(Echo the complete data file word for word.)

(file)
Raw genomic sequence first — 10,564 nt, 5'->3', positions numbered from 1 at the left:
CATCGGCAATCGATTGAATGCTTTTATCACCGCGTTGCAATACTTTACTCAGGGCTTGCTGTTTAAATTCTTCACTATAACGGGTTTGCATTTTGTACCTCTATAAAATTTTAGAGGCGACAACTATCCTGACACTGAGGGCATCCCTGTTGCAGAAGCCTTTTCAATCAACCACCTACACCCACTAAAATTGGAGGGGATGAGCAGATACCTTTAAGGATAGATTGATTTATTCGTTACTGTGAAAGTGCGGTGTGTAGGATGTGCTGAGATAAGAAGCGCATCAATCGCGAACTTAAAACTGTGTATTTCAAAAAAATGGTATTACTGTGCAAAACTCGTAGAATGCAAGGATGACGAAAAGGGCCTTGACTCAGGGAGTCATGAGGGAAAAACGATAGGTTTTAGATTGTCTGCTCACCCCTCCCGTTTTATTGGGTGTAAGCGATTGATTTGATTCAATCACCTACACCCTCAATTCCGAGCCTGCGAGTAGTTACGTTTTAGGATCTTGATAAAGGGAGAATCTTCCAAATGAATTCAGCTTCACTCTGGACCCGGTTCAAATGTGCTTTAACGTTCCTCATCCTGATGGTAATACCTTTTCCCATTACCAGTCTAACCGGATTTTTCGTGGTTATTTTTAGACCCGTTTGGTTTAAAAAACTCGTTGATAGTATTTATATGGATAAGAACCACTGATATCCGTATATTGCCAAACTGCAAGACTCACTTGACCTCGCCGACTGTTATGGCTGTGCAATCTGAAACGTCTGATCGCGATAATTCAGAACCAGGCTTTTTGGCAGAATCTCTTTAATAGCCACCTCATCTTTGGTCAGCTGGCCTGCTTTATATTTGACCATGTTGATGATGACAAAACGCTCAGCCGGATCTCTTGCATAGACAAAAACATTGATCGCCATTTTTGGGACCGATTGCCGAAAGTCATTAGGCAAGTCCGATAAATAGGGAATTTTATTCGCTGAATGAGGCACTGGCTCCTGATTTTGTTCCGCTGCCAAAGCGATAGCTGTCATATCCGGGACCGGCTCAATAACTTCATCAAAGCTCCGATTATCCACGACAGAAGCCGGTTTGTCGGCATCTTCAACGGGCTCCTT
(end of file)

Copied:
Raw genomic sequence first — 10,564 nt, 5'->3', positions numbered from 1 at the left:
CATCGGCAATCGATTGAATGCTTTTATCACCGCGTTGCAATACTTTACTCAGGGCTTGCTGTTTAAATTCTTCACTATAACGGGTTTGCATTTTGTACCTCTATAAAATTTTAGAGGCGACAACTATCCTGACACTGAGGGCATCCCTGTTGCAGAAGCCTTTTCAATCAACCACCTACACCCACTAAAATTGGAGGGGATGAGCAGATACCTTTAAGGATAGATTGATTTATTCGTTACTGTGAAAGTGCGGTGTGTAGGATGTGCTGAGATAAGAAGCGCATCAATCGCGAACTTAAAACTGTGTATTTCAAAAAAATGGTATTACTGTGCAAAACTCGTAGAATGCAAGGATGACGAAAAGGGCCTTGACTCAGGGAGTCATGAGGGAAAAACGATAGGTTTTAGATTGTCTGCTCACCCCTCCCGTTTTATTGGGTGTAAGCGATTGATTTGATTCAATCACCTACACCCTCAATTCCGAGCCTGCGAGTAGTTACGTTTTAGGATCTTGATAAAGGGAGAATCTTCCAAATGAATTCAGCTTCACTCTGGACCCGGTTCAAATGTGCTTTAACGTTCCTCATCCTGATGGTAATACCTTTTCCCATTACCAGTCTAACCGGATTTTTCGTGGTTATTTTTAGACCCGTTTGGTTTAAAAAACTCGTTGATAGTATTTATATGGATAAGAACCACTGATATCCGTATATTGCCAAACTGCAAGACTCACTTGACCTCGCCGACTGTTATGGCTGTGCAATCTGAAACGTCTGATCGCGATAATTCAGAACCAGGCTTTTTGGCAGAATCTCTTTAATAGCCACCTCATCTTTGGTCAGCTGGCCTGCTTTATATTTGACCATGTTGATGATGACAAAACGCTCAGCCGGATCTCTTGCATAGACAAAAACATTGATCGCCATTTTTGGGACCGATTGCCGAAAGTCATTAGGCAAGTCCGATAAATAGGGAATTTTATTCGCTGAATGAGGCACTGGCTCCTGATTTTGTTCCGCTGCCAAAGCGATAGCTGTCATATCCGGGACCGGCTCAATAACTTCATCAAAGCTCCGATTATCCACGACAGAAGCCGGTTTGTCGGCATCTTCAACGGGCTCCTT